The first thing to note is that while Neil has a great science education he apparently knows little or nothing about theology, specifically Christian theology.
From the Christian perspective God did create a perfect universe but then when Adam and Eve sinned they shattered the perfection of the universe. In Eden the lion didn't eat the lamb, no one got sick, etc but when man sinned that changed. Hence even if one could find "bad design" in the universe it wouldn't say anything about God.
But even ignoring that Neil said a lot of things that are logically wrong.
The first point he made, as I recall, was that the universe was too big. Why make such a huge place just for people on Earth?
The first, and most obvious, objection is that Neil is an astrophysicist. He so loves studying this vast universe that, when not attacking Christianity, he dedicates his life to researching it. Given that creating the universe is trivial for God it would seem obvious that God may have created this huge universe simply to provide amusement for people like Neil; sort of like the mobiles parents put over their babies cribs.
The next objection is that Neil has no idea how many worlds full of people with souls there are in the universe so he really can't say that the "huge" universe is wasted.
Neil also mentioned that supernova's were a sign of bad design because when they blow up they kill life over a huge region of space. That sounds bad except that if the only place in the universe that matters is Earth--critical for Neil's argument that the universe is too big--unless a supernova wipes out life on Earth supernova's explosive tendencies are only good not bad.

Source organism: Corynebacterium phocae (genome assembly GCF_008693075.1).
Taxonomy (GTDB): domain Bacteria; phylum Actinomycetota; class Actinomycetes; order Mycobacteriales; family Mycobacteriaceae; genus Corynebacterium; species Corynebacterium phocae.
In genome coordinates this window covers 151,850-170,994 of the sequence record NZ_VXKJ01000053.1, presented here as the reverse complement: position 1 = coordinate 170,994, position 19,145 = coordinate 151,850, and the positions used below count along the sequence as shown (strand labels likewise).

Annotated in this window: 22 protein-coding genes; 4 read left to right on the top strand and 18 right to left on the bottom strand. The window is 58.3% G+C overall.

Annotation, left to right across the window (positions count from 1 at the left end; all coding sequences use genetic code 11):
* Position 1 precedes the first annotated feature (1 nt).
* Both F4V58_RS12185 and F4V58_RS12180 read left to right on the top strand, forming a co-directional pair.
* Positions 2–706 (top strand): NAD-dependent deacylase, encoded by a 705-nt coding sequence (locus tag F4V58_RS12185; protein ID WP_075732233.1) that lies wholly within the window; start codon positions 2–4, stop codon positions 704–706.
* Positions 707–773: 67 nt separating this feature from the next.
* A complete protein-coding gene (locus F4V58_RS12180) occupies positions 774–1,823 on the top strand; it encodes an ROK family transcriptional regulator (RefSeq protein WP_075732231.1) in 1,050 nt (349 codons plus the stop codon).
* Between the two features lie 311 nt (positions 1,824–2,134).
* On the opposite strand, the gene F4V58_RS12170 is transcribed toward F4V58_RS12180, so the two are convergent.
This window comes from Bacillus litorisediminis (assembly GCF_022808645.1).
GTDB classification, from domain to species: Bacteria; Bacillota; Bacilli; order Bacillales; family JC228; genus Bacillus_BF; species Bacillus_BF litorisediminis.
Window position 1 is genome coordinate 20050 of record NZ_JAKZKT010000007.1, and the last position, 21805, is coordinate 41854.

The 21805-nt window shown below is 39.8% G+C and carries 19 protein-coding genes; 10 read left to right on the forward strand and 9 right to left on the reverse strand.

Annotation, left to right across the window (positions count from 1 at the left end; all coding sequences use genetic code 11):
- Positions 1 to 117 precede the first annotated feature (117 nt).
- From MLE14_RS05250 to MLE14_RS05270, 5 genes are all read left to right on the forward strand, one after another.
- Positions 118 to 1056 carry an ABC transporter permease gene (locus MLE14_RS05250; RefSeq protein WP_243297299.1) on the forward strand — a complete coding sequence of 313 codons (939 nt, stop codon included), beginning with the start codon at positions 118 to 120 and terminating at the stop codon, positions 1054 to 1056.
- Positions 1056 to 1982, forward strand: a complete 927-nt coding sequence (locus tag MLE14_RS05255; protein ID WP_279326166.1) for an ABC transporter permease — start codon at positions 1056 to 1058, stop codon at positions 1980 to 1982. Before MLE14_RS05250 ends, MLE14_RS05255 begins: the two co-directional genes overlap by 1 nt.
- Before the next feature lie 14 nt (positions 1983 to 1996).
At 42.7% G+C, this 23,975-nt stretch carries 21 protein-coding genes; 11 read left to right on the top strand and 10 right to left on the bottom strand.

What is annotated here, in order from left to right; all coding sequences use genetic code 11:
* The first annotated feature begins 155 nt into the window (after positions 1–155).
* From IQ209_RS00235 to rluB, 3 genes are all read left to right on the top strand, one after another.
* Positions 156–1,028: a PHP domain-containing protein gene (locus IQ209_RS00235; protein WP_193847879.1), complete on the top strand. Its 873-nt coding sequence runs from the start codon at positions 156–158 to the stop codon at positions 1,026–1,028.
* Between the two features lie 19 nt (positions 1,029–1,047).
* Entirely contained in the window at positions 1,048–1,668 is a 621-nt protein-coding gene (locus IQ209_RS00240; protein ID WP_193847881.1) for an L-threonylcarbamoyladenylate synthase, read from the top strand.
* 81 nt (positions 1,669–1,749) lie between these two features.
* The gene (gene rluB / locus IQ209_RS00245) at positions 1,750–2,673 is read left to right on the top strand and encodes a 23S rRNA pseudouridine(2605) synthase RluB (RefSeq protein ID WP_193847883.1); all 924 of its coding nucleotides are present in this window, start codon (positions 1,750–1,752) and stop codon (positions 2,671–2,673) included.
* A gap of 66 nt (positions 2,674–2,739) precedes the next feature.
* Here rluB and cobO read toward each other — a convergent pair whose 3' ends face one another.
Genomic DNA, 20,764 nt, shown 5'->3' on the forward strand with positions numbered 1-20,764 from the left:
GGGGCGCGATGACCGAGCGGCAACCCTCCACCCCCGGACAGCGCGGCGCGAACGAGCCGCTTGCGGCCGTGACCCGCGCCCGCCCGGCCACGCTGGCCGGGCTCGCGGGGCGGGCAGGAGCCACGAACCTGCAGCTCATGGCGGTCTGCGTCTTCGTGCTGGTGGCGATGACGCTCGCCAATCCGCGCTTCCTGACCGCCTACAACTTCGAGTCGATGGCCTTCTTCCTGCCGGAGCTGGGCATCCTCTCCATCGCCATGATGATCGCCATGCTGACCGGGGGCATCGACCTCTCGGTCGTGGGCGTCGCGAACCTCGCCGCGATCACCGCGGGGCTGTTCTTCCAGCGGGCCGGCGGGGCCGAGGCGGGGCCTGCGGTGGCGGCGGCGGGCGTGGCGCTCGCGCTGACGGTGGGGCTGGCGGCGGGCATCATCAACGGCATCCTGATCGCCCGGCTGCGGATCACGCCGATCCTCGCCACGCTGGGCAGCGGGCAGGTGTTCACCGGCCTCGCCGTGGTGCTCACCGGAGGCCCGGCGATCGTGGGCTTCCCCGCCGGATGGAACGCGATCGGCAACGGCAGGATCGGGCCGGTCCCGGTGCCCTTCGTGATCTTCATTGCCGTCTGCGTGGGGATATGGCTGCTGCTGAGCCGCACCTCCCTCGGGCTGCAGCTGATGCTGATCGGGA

Why good? Well it turns out that all of the heavy elements, pretty much everything beyond oxygen, in the universe are created in supernova's. Without supernova's there'd be nothing to make a world like Earth out of; no iron, no lead etc.
According to Neil then the fact that there are supernova's that make life possible is a sign of bad design. Right.
Neil made a bunch of other equally illogical and baseless points which I don't happen to recall, and I'm not wasting another 5 minutes of my life on his "reasoning", all of which are based on a singularly large case of conceit on Neil's part; that if something doesn't make sense to Neil then it can't be right.
Essentially what Neil is saying is that he is smarter and better informed that an all knowing all powerful God. If Neil didn't claim that then he couldn't say that what he considers poor design is evidence against God. After all if we could prove that God exists and we still see those examples of "poor" design it would simply mean we don't understand things as well as God does.
Similarly if we see something Neil considers "poor" design it could mean there is no designer, no God, or that we just don't appreciate how wonderful that "poor" design really is.
Neil is a great example of how scientists who don't understand philosophy, religion, or the basic tenants of science--if you can't experiment on it theories are mostly guesses-- are more than glad to politicize "science" to serve modern liberalism.